SANA’A, YEMEN – “We’re going to err on the side of caution and stay in the house for a few days,” is what I told a friend during a phone chat yesterday morning.
Our self-imposed house arrest would mean Jean and I would miss a friend’s birthday party and a weekly gathering of friends.
Not much of a sacrifice, considering a few hours later four Yemeni protesters, including an 11-year-old boy, lay dead on the streets of this capital city. They were killed by Yemeni police guarding the American embassy.
Yemeni killing Yemeni. That’s part of the fallout of the strike on Iraq. It’s the part you won’t always see on the 24/7 war shots filling TV screens across the planet.
The deaths were perfectly preventable. But as is often the case, a little stupidity got mixed with high emotion and, not surprisingly, guns.
To review, about 30,000 protesters, angry about the light show blazing over Baghdad, decided to march to the American embassy, where they wanted to do what protesters do: chant and pump their fists, burn tires and garbage cans, call for death to America and Israel, all standard practices in this region, war or peacetime.
Compared to what we’ve seen globally, it wasn’t a huge crowd. And I doubt it was terribly unmanageable. Remember, in Yemen guns are often slung over one’s shoulder for honour more than anything. I’ve seen AK-47s casually brought into restaurants. If a few protesters had guns, that wasn’t the biggest problem.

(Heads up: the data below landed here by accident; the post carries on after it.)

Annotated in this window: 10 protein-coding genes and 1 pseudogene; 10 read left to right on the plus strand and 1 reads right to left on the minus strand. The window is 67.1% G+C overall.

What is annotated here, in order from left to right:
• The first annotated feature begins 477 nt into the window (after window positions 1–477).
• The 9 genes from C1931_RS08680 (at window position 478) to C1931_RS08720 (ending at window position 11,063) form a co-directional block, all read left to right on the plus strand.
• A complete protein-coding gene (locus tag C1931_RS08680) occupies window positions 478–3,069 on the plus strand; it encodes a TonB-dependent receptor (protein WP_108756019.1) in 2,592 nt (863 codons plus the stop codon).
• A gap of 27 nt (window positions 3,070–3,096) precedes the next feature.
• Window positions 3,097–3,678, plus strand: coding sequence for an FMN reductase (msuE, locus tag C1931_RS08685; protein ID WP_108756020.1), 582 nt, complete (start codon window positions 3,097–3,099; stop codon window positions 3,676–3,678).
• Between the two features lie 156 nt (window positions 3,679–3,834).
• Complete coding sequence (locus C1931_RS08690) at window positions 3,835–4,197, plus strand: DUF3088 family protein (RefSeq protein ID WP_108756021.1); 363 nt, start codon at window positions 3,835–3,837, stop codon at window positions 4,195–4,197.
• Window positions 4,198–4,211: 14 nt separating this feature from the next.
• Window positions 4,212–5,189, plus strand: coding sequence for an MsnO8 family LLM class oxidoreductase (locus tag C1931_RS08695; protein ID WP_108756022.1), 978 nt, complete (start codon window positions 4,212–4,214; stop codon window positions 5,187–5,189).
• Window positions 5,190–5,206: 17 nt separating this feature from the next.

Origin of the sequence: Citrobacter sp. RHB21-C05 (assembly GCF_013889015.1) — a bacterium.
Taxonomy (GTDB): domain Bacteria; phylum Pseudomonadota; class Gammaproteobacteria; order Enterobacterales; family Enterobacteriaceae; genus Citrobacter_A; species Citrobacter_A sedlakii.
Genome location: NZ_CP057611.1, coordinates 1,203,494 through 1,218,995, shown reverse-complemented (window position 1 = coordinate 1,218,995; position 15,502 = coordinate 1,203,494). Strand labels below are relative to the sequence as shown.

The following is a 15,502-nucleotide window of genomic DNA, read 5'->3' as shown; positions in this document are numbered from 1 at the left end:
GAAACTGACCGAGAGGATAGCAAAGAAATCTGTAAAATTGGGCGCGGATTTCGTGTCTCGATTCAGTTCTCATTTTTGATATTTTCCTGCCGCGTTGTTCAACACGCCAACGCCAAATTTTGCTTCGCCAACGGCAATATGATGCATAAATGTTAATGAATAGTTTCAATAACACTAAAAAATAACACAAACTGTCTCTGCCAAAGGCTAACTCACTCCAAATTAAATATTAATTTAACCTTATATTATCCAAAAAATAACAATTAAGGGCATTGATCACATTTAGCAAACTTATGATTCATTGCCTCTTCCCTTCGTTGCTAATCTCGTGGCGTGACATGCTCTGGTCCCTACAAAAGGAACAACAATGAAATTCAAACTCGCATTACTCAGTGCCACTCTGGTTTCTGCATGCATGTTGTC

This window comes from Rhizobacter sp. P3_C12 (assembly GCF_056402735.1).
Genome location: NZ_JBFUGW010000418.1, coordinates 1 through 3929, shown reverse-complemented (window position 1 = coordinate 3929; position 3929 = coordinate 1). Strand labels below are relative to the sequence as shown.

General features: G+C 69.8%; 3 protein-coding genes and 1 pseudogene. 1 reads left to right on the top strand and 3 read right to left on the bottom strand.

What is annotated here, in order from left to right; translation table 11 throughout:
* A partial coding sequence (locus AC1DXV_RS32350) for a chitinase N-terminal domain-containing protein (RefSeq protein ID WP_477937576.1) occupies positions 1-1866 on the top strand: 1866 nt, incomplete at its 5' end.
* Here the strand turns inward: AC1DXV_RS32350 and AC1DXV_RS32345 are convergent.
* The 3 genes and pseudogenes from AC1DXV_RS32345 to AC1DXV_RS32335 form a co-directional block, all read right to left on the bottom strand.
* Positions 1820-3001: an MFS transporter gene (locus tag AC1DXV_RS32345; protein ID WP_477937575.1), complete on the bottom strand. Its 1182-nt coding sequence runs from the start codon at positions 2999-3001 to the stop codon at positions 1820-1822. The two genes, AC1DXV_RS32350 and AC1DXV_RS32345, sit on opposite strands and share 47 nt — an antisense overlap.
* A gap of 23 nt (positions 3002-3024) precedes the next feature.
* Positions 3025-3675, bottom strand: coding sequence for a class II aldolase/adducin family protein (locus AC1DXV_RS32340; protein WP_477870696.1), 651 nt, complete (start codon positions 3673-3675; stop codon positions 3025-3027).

The concern over these protesters, I’m afraid, is that they decided to get together at all, let alone in front of the U.S. embassy. The terrible threat they supposedly gave is that, like protesters in Canada or any other free country, they marched on the steam of their own thinking. Imagine that.
In Yemen, you see, thinking for yourself — at least in terms of protesting where and when you want — is illegal. So if you hear that hundreds of thousands of Yemeni do demonstrate against war in Iraq, know that these are government-driven shams. Kids are let out of school. Folks get posters. Everyone has a good time.
Isn’t it funny that, unlike huge demonstrations in New York and London, many Arabs have simply been mute over Iraq?
So when an autonomous crowd did get out for some fresh air yesterday, one of the few times this has happened in Yemen, folks don’t know how to handle the freedom. Next thing you know, somebody’s boy is in a pool of blood. How sad. Sad because people are dead. Sad also because it shows this culture’s terrible immaturity.
After the fall of the Ottoman Empire, the Arab world was exploited by foreign powers, namely the French and British. Now after half a century of fake independence, it’s again under the yoke of colonialism, that of its own leaders.
Today’s Arabs are scattered, divided and weak. We know it. And so do they. In fact, they’re embarrassed by it. As a Yemen Times letter writer put it, “If we remain like this, within a few years the whole Middle East will be called ‘The United Emirates of America.'”
So despite the stereotype of the angry Arab terrorist, I honestly wouldn’t worry about Arab masses truly rising against the West very soon. Like kids who refuse adulthood, it’s my observation that folks here simply don’t know how to take responsibility. Yesterday’s slayings show it’s easier to kill each other before organizing against any outside threat.
This frailty is also why both Arab governments and extremists encourage their masses to demonize Israel. Starving people need a scapegoat. And it’s why real issues like Palestine’s fate, or now this grand Yankee experiment in colonizing Iraq, is being decided by outsiders.
Yeah, like me, you may not like this war. But at least we have the freedom to say so without getting shot dead.